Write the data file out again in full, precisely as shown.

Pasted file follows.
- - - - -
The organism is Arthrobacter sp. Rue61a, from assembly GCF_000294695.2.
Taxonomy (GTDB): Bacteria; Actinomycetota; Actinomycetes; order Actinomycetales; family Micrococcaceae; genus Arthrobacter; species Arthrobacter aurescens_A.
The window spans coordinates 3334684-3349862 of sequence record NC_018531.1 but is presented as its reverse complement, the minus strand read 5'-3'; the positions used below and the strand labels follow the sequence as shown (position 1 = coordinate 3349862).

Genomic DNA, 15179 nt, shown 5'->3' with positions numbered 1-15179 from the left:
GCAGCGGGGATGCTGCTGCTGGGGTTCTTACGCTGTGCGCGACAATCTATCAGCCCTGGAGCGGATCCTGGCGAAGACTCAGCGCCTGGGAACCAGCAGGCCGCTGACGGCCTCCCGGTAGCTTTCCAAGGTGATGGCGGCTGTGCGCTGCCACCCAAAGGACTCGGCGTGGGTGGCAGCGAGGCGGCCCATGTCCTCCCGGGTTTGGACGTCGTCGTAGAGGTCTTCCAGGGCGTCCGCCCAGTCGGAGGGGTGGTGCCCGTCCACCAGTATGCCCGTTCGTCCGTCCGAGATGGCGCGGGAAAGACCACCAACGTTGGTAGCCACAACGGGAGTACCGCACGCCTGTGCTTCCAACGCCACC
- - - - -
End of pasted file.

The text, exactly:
The organism is Arthrobacter sp. Rue61a, from assembly GCF_000294695.2.
Taxonomy (GTDB): Bacteria; Actinomycetota; Actinomycetes; order Actinomycetales; family Micrococcaceae; genus Arthrobacter; species Arthrobacter aurescens_A.
The window spans coordinates 3334684-3349862 of sequence record NC_018531.1 but is presented as its reverse complement, the minus strand read 5'-3'; the positions used below and the strand labels follow the sequence as shown (position 1 = coordinate 3349862).

Genomic DNA, 15179 nt, shown 5'->3' with positions numbered 1-15179 from the left:
GCAGCGGGGATGCTGCTGCTGGGGTTCTTACGCTGTGCGCGACAATCTATCAGCCCTGGAGCGGATCCTGGCGAAGACTCAGCGCCTGGGAACCAGCAGGCCGCTGACGGCCTCCCGGTAGCTTTCCAAGGTGATGGCGGCTGTGCGCTGCCACCCAAAGGACTCGGCGTGGGTGGCAGCGAGGCGGCCCATGTCCTCCCGGGTTTGGACGTCGTCGTAGAGGTCTTCCAGGGCGTCCGCCCAGTCGGAGGGGTGGTGCCCGTCCACCAGTATGCCCGTTCGTCCGTCCGAGATGGCGCGGGAAAGACCACCAACGTTGGTAGCCACAACGGGAGTACCGCACGCCTGTGCTTCCAACGCCACC